Clinic Corner: Heartworm Awareness Month

April E-NewsApril is Heartworm Awareness Month! The Butte Humane Society Clinic is a proud member of the American Heartworm Association and we are committed to keeping our clients informed and educated to best protect their pets. Did you know that both cats and dogs have been diagnosed with heartworm in all 50 states? While heartworm is more common in dogs, cats are at risk for contracting heartworms as well.

The best offense is a good defense when it comes to preventing heartworm infections! Because of the large mosquito population in Northern California, there are as few as 6 and as many as 25 confirmed heartworm infections per veterinary clinic in our region! Monthly heartworm prevention should be given for the life of your pet; we recommend that your pet starts on monthly heartworm prevention by the time they are 6 months old and have a heartworm test every year to make sure everything is working as it should.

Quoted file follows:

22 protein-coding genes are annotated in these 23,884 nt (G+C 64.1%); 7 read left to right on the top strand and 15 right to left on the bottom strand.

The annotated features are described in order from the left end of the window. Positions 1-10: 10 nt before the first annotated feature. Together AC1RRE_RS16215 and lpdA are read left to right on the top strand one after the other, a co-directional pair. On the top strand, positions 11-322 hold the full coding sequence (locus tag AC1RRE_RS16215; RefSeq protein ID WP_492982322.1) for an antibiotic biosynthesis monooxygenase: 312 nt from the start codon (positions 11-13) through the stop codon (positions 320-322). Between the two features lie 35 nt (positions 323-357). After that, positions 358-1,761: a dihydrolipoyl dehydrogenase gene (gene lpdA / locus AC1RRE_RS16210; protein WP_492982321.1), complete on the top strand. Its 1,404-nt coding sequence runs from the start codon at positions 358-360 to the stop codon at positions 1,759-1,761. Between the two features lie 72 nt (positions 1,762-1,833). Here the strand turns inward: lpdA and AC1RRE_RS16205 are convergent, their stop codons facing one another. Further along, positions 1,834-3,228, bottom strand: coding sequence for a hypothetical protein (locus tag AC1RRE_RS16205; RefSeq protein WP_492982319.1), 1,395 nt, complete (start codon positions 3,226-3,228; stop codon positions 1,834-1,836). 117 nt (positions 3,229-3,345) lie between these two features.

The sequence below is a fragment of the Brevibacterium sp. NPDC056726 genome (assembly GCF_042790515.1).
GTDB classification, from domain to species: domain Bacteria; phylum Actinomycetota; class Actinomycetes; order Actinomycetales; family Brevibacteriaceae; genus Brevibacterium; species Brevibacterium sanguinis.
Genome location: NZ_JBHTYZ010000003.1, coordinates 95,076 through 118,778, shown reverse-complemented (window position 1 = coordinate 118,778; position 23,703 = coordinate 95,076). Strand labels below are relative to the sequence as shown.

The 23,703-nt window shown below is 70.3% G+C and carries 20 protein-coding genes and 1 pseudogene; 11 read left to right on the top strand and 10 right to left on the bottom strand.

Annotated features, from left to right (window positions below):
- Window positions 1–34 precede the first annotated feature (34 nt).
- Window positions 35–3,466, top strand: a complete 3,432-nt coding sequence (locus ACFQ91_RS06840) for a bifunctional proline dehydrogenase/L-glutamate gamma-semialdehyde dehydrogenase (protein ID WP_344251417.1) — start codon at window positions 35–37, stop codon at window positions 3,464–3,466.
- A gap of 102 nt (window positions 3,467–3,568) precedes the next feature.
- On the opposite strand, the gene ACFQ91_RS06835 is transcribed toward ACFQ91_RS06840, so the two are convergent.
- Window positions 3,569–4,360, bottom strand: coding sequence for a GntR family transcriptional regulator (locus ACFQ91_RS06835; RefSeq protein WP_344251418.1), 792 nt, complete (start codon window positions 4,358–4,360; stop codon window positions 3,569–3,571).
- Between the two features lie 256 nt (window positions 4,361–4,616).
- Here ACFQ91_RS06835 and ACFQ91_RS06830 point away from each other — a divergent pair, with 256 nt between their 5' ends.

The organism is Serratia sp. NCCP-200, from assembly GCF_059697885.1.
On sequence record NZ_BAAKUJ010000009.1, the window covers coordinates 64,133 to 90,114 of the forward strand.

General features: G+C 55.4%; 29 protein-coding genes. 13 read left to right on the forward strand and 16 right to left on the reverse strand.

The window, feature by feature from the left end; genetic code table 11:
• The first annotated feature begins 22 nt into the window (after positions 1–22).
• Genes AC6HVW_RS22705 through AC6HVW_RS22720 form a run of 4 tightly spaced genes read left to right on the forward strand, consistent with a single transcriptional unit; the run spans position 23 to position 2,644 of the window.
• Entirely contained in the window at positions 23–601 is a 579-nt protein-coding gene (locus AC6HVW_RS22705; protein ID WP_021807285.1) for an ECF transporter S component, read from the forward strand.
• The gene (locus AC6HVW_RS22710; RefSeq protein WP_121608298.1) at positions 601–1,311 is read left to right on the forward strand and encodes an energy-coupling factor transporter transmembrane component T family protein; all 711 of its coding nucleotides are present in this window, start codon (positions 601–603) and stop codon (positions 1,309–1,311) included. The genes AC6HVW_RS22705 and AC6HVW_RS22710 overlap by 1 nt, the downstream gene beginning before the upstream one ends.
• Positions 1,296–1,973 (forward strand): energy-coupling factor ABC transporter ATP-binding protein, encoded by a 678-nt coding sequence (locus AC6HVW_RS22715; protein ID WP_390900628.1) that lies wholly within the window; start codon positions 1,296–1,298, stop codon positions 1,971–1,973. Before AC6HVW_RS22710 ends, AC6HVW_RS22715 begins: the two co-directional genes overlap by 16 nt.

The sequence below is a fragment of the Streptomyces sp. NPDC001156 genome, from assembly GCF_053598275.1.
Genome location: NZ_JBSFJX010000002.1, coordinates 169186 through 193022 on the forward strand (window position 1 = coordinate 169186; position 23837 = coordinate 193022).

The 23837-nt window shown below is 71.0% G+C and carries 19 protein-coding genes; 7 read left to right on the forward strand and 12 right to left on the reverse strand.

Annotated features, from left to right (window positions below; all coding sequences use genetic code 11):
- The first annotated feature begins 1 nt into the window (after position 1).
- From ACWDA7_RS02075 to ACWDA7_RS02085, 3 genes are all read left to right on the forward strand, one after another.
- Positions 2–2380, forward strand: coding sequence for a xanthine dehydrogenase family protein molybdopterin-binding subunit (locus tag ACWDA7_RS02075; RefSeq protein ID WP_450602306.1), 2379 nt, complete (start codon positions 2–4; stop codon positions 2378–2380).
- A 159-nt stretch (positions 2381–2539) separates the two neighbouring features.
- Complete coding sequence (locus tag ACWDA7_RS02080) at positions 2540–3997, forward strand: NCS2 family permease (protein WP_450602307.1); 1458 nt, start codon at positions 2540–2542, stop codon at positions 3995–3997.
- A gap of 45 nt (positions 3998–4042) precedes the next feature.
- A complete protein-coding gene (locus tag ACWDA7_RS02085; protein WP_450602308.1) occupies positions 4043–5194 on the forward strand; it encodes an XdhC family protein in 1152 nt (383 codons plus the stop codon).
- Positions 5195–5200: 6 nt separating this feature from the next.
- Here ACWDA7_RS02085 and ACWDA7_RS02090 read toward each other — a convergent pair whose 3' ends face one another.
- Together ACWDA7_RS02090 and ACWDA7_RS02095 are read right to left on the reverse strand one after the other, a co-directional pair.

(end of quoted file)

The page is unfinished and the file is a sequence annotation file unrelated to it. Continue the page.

Unfortunately, if left untreated, heartworm disease can be fatal. Heartworm disease affects the heart, lungs and pulmonary blood vessels of pets and can be fatal to both dogs and cats. Annual testing and monitoring is important- even if they are on heartworm prevention, because prevention (as with human flu vaccines, etc.) are not 100% effective, and infected dogs can be successfully treated. The earlier the infection is caught- the easier it is to treat! There are no approved treatments for cats, but supportive care can help manage complications.

Has it been over a year since your pet’s last heartworm test? Give our clinic a call today to schedule your exam and heartworm test with our vet and pick up your pet’s heartworm prevention prescription today!